Minister for Communications Stephen Conroy has won the support of the Greens, independent Nick Xenophon and Family First's Steven Fielding to have the government's telecommunications reform legislation debated before the end of the year.
All cross-bench senators today threw their support behind Conroy's wish to have the Bill — Telecommunications Legislation Amendment (Competition and Consumer Safeguards) Bill 2009 — debated before the end of the year.
As the Senate's sitting year draws to a close, Conroy has desperately scrambled to have the Bill, which would see Telstra's split, debated in the Senate. The Bill had been caught in a holding pattern as senators decided whether Conroy's release of documents earlier this week satisfied the Opposition's 13 May motion to defer debate on any Bills related to the National Broadband Network (NBN) until those documents were released.
"In effect, this means that the Senate will not be able to debate this Bill on telecommunications regulatory reform. I think that this interpretation of the Senate order is broader than even perhaps Senator Minchin imagined," said Conroy yesterday.
The documents contained detailed information about the Australian Consumer and Competition Commission's valuation of Telstra's network, and are believed to contain an explanation from the NBN Expert Panel as to why the government abandoned the first $4.7 billion NBN proposal. Citing "commercial-in-confidence", Conroy however only released 16 pages of the Expert Panel's 893-page report, which Minchin today said did not satisfy the May order.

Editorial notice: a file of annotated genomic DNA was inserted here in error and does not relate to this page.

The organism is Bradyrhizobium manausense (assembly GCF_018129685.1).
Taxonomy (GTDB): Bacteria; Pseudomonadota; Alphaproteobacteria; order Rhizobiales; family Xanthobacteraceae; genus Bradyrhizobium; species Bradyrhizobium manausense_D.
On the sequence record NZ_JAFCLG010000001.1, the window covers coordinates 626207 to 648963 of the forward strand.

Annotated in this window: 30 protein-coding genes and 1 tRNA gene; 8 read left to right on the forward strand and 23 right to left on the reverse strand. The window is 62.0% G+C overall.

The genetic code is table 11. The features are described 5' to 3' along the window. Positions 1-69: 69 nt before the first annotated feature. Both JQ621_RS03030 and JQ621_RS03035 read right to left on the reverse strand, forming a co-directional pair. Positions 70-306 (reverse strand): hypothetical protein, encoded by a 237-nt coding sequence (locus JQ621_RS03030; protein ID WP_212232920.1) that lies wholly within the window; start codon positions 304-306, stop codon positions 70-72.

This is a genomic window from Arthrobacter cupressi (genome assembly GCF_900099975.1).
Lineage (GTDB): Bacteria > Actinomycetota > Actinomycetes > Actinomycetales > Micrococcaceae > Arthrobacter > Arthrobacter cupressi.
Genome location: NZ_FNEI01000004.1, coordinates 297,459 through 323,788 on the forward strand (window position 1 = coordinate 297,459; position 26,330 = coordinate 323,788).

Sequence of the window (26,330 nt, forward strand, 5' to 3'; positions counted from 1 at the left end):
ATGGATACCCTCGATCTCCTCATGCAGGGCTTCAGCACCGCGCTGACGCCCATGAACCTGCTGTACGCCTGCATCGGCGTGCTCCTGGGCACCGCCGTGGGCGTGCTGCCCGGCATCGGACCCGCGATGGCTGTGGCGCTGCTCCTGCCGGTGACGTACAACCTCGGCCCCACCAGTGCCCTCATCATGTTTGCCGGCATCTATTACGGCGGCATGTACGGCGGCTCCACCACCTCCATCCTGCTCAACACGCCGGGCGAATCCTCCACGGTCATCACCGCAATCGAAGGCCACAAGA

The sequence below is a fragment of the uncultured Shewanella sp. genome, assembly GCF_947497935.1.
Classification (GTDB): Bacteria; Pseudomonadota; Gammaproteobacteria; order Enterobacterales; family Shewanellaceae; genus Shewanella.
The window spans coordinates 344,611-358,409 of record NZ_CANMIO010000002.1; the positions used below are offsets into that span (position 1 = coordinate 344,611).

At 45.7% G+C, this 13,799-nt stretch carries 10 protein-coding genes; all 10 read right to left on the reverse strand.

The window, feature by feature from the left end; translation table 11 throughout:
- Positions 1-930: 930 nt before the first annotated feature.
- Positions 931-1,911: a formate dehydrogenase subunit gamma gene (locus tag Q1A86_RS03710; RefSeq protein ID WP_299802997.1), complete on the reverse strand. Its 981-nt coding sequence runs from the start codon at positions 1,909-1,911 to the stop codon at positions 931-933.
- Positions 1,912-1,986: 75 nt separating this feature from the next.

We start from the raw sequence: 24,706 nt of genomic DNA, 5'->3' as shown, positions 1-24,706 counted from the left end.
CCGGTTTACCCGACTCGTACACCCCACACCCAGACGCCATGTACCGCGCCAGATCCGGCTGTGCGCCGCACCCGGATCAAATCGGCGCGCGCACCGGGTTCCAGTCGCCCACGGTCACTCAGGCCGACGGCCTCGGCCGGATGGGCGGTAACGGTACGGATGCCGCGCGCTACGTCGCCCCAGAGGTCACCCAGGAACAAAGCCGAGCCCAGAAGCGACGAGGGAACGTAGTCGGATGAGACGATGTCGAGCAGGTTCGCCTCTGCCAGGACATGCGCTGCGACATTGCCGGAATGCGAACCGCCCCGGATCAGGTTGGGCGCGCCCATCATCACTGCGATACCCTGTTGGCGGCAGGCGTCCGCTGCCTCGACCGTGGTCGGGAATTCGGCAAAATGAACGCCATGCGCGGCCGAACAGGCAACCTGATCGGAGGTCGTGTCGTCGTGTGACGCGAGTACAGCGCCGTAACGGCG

Conroy last night had asked for the legislation to be made exempt from the 13 May order on the basis that it related to telecommunications reform, and not the NBN. "These reforms are required, independent and irrespective of the NBN," said Conroy.
"I am asking the Senate to support this motion to ensure that important reforms to improve competition and strengthen consumer safeguards can be considered by the Senate independently and separately of any Bills which specifically relate to the roll-out and regulatory design for the NBN."
Conroy clarified that the government would not push for a vote on the matter until 16 November, the last week of the Senate's sitting year because he would be in Egypt at a UN conference on Internet Governance.
Minchin today said he was disappointed with the cross-benchers' decision, but accepted the weight of numbers. Due to Conroy's handling of "commercial in confidence", however, the Senate agreed to conduct an inquiry into its use. Both Ludlam and Xenophon objected to Conroy's handling of the documents relating to the first NBN proposal.